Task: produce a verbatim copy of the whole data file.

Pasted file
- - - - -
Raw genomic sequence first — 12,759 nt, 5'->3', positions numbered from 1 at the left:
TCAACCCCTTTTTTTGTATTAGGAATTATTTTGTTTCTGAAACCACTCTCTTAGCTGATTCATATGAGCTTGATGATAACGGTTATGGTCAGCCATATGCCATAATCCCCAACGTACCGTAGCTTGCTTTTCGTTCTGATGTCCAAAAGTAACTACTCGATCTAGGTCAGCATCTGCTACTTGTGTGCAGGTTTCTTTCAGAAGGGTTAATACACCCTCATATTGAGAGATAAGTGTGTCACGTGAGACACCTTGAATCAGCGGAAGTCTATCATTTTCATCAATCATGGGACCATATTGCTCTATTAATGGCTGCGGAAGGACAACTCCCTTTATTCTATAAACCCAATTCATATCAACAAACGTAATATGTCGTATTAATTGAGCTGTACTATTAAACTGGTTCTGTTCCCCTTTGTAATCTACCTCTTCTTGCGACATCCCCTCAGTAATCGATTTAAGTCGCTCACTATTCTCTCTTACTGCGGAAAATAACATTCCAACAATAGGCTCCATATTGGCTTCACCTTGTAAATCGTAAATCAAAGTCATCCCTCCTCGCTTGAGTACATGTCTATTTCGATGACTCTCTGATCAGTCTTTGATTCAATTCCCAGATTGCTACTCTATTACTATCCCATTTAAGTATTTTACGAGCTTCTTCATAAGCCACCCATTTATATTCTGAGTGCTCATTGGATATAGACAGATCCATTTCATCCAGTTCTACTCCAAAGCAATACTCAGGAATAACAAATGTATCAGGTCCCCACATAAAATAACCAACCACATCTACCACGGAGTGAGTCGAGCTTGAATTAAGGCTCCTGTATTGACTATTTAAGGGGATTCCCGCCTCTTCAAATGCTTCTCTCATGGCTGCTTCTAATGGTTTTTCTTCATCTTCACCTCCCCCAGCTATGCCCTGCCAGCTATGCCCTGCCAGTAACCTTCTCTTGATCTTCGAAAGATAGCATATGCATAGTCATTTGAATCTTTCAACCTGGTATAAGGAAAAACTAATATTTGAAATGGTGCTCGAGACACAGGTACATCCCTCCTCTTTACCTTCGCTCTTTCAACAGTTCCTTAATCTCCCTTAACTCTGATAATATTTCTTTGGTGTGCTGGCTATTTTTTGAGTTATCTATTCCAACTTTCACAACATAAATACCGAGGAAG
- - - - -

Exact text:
Raw genomic sequence first — 12,759 nt, 5'->3', positions numbered from 1 at the left:
TCAACCCCTTTTTTTGTATTAGGAATTATTTTGTTTCTGAAACCACTCTCTTAGCTGATTCATATGAGCTTGATGATAACGGTTATGGTCAGCCATATGCCATAATCCCCAACGTACCGTAGCTTGCTTTTCGTTCTGATGTCCAAAAGTAACTACTCGATCTAGGTCAGCATCTGCTACTTGTGTGCAGGTTTCTTTCAGAAGGGTTAATACACCCTCATATTGAGAGATAAGTGTGTCACGTGAGACACCTTGAATCAGCGGAAGTCTATCATTTTCATCAATCATGGGACCATATTGCTCTATTAATGGCTGCGGAAGGACAACTCCCTTTATTCTATAAACCCAATTCATATCAACAAACGTAATATGTCGTATTAATTGAGCTGTACTATTAAACTGGTTCTGTTCCCCTTTGTAATCTACCTCTTCTTGCGACATCCCCTCAGTAATCGATTTAAGTCGCTCACTATTCTCTCTTACTGCGGAAAATAACATTCCAACAATAGGCTCCATATTGGCTTCACCTTGTAAATCGTAAATCAAAGTCATCCCTCCTCGCTTGAGTACATGTCTATTTCGATGACTCTCTGATCAGTCTTTGATTCAATTCCCAGATTGCTACTCTATTACTATCCCATTTAAGTATTTTACGAGCTTCTTCATAAGCCACCCATTTATATTCTGAGTGCTCATTGGATATAGACAGATCCATTTCATCCAGTTCTACTCCAAAGCAATACTCAGGAATAACAAATGTATCAGGTCCCCACATAAAATAACCAACCACATCTACCACGGAGTGAGTCGAGCTTGAATTAAGGCTCCTGTATTGACTATTTAAGGGGATTCCCGCCTCTTCAAATGCTTCTCTCATGGCTGCTTCTAATGGTTTTTCTTCATCTTCACCTCCCCCAGCTATGCCCTGCCAGCTATGCCCTGCCAGTAACCTTCTCTTGATCTTCGAAAGATAGCATATGCATAGTCATTTGAATCTTTCAACCTGGTATAAGGAAAAACTAATATTTGAAATGGTGCTCGAGACACAGGTACATCCCTCCTCTTTACCTTCGCTCTTTCAACAGTTCCTTAATCTCCCTTAACTCTGATAATATTTCTTTGGTGTGCTGGCTATTTTTTGAGTTATCTATTCCAACTTTCACAACATAAATACCGAGGAAG